Alabama’s Best Basketball Players: Alabama’s All-Time Starting 5
There is no denying that the University of Alabama is first and foremost a football school. Bear Bryant started the program over 60 years ago and Nick Saban built perhaps the greatest dynasty in sports history. You could say the Alabama Crimson Tide had some success on the grill and few would argue with that.
But once the football season is over, Alabama fans turn their attention to the hardwood. Comparing the basketball program to football is unfair. In fact, comparing just about any basketball program to Alabama’s football program is unfair. That doesn’t mean Crimson Tide fans are any less passionate about their hoops.
Over the years, Alabama has had some great performances, like CM Newton’s teams winning three consecutive SEC regular-season championships from 1974-76. Or upsetting No. 1 seed Stanford at the tournament. NCAA 2004 and reached the Elite Eight. Now, head coach Nate Oats has the tide in the right direction and looks set to be an SEC title contender for years to come.
From the days of Newton to David Hobbs to Avery Johnson and Oats, several basketball greats have played their hearts out at Coleman Coliseum. If we took players from all those eras and put together a team of players, they could give anyone a hard time.
Let’s take a look at Alabama’s all-time starting five.
Alabama Basketball’s All-Time Starting 5
Guard: Colin Sexton (2017-18)
Colin Sexton has only played a season in Tuscaloosa, but the “Young Bull” has made its mark. In his only college basketball campaign, Sexton’s 19.2 points per game led the team in scoring. His best performance was a 27-point outing against Texas A&M in the SEC tournament that was capped by a buzzer-beating floater.
The 2018 SEC freshman was selected by the Cleveland Cavaliers with the eighth overall pick in that year’s NBA draft. He’s had a solid pro career so far averaging 20 net points per contest across four Seasons.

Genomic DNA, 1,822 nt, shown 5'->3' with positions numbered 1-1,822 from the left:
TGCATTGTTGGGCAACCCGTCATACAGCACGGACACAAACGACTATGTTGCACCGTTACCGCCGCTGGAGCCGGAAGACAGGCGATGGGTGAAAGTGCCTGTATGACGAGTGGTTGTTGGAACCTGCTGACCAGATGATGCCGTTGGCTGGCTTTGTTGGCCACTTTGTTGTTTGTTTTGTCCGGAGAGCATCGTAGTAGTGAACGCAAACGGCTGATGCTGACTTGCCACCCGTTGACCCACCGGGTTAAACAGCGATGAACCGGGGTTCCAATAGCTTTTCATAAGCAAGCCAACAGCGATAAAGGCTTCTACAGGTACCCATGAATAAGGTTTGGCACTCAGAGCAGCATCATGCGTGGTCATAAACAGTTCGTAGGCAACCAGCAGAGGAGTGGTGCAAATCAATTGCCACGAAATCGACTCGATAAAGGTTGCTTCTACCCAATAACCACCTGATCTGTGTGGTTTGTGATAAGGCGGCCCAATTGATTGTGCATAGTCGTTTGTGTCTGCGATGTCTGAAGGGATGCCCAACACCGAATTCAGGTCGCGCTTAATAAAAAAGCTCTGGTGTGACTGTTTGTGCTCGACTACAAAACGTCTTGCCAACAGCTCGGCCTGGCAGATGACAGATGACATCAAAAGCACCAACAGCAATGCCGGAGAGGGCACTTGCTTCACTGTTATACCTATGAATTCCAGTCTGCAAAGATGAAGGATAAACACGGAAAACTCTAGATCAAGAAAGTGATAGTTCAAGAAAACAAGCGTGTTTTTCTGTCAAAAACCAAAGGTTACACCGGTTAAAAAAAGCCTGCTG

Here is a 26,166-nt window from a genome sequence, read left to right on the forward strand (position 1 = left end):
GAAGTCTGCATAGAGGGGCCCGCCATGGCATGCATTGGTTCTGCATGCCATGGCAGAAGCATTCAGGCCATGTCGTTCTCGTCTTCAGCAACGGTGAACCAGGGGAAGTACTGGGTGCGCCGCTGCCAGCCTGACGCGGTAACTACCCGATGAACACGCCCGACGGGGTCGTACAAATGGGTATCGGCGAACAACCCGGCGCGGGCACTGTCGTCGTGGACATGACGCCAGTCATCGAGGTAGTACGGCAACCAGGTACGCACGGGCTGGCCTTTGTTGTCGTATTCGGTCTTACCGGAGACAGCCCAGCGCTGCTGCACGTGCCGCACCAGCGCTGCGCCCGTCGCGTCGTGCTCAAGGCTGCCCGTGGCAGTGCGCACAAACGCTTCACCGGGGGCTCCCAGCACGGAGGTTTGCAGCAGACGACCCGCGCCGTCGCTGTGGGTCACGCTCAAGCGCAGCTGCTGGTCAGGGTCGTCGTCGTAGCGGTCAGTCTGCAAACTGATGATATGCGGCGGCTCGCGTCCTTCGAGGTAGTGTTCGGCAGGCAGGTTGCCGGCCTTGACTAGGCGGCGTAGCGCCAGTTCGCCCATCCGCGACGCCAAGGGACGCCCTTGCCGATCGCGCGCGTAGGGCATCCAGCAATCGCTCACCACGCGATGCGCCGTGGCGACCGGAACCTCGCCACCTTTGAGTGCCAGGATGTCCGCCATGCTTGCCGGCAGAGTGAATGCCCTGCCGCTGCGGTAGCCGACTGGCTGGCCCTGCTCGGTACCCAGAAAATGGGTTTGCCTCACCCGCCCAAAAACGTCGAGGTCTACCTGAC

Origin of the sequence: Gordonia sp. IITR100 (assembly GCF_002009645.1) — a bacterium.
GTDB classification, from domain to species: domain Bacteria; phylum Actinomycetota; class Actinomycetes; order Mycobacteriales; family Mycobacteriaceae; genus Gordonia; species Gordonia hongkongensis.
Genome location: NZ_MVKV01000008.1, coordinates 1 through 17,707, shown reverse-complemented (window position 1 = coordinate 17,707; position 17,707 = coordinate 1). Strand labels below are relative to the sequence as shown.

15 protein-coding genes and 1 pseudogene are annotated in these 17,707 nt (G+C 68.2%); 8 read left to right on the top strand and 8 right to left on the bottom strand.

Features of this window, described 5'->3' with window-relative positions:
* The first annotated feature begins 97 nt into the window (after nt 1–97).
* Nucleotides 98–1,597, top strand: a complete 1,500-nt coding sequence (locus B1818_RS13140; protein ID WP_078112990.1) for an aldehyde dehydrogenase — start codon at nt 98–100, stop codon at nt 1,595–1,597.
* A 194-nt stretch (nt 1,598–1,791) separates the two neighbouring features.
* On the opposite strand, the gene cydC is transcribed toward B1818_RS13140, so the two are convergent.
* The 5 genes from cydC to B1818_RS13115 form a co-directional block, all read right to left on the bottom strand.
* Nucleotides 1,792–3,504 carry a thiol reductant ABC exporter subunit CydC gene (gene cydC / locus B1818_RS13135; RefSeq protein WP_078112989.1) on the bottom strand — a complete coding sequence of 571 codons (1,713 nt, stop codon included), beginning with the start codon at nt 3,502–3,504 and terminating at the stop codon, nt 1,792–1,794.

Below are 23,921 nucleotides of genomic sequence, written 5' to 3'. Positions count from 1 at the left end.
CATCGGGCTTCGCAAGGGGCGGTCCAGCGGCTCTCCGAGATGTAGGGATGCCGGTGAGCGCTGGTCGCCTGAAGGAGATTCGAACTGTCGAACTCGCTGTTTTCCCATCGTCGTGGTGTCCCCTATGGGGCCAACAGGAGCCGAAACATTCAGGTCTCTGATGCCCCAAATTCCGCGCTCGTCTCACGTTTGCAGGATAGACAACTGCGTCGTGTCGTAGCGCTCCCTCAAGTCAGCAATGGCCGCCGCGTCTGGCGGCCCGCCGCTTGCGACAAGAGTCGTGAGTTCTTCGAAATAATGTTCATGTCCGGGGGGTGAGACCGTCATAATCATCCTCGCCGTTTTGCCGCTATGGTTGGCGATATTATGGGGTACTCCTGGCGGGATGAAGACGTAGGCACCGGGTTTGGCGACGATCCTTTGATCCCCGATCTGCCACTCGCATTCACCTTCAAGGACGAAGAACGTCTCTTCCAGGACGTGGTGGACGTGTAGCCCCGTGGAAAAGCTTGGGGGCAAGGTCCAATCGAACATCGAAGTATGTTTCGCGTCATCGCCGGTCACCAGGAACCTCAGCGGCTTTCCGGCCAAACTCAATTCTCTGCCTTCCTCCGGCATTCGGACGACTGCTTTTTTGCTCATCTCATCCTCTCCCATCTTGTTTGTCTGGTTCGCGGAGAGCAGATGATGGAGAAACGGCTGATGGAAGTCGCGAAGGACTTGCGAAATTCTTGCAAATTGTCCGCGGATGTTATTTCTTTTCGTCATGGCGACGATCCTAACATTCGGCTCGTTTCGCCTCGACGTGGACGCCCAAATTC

Along with his scoring ability, Sexton has the toughness and competitive edge you want in a ground general. I am a big fan.
Guard: Latrell Sprewell (1990-92)
Latrell Sprewell turned into a highly prized NBA prospect in his final season at Alabama. The shooter, along with Robert Horry and James Robinson, carried the Tide to the second round of the NCAA Tournament in 1992. For the yearhe averaged 17.8 points and 5.2 rebounds.
In the NBA, Sprewell quickly became one of the best young players in the league, earning an All-NBA First Team nod in the second season. However, his career was derailed because he, uh, smothered in the big moments. But at his peak, Sprewell was among the best hoopers on the planet.
Striker: Robert Horry (1988-92)
RELATED: The Legend of ‘Big Shot Bob’ Began in Alabama
Speaking of the early 90s, we can’t leave out “Big Shot Bob”.
Horry was an absolute stalwart for the Tide during his four years on campus. Sure, he could shoot, but he was a swat fiend and he’s still the block program all-time leader nowadays.
Of course, Horry earned a notorious reputation in the NBA as a member of seven (!) title teams with the Houston Rockets, Los Angeles Lakers, and San Antonio Spurs. Put the stone in that man’s hand with the game on the line and you won’t be disappointed.
Forward: Reggie King (1975-79)
the all-time leader in Alabama program history, Reggie “The Mule” King was the driving force behind The Tide’s three conference titles in the mid-1970s. all-time Alabama, Eddie Philips. He also had 10.8 rebounds per game.
The king did not spend six seasons in the NBA with the Kansas City Kings and Seattle SuperSonics and was out of professional basketball at age 29. Still, “The Mule” has a solid record as Crimson Tide’s best hoop of all time.
Center: Leon Douglas (1972-76)
Another essential contributor to the successful ’70s Bama teams, Leon Douglas was a force to be reckoned with. Douglas did the All-SEC team in each of its four years on campuswinning the SEC Player of the Year twice, as well as two All-American honors.
Douglas is third on the all time score list and is tied for second in career rebounds with King. In his senior year, he averaged 20.6 points and 12.4 rebounds per game — the kind of production any coach would kill for.
The big man was the Detroit Pistons’ fourth overall pick in the 1976 NBA draft, but he only spent seven years in the league before embarking on a professional career in Europe. The tandem of Douglas and King was lethal.
off the bench
- Eddie Phillips (1978-82)
- Jerry Harper (1952-56)
- Buck Johnson (1982-86)
- James Robinson (1990-93)
- Trevor Releford (2010-14)